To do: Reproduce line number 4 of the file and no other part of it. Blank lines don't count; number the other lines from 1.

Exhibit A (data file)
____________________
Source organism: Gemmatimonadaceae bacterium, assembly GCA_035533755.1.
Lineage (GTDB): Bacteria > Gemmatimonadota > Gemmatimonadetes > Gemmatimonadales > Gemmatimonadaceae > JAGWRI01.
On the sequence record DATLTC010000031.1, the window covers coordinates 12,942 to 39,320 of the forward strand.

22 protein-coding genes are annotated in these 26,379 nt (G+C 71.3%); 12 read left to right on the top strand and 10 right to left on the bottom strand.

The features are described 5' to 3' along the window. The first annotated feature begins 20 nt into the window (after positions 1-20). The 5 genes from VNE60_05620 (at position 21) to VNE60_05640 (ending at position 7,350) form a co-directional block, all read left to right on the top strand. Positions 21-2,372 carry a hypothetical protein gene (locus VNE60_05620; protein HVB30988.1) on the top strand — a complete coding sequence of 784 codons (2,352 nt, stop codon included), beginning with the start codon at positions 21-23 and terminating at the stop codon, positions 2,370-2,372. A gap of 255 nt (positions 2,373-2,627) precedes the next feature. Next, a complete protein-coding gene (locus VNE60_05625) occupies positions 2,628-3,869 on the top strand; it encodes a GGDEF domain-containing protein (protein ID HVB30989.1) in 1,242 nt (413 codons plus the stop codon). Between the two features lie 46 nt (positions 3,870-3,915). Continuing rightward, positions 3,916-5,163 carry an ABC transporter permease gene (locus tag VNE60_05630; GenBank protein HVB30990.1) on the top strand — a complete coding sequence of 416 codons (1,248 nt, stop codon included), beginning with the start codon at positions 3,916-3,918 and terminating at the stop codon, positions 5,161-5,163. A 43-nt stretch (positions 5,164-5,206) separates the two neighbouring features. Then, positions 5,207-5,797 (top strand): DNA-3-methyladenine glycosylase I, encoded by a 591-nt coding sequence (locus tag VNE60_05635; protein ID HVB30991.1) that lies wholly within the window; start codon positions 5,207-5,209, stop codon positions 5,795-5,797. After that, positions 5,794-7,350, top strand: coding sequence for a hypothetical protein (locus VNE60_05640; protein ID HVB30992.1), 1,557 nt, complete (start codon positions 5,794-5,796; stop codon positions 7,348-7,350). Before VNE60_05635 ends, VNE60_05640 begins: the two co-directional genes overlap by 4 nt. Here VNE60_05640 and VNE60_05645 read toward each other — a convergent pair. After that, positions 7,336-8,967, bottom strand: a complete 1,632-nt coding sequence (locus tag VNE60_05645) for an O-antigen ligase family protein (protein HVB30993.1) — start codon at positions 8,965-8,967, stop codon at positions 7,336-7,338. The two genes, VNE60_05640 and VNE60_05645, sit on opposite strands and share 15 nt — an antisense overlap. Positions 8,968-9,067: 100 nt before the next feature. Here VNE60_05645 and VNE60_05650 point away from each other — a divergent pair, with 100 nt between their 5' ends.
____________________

22 protein-coding genes are annotated in these 26,379 nt (G+C 71.3%); 12 read left to right on the top strand and 10 right to left on the bottom strand.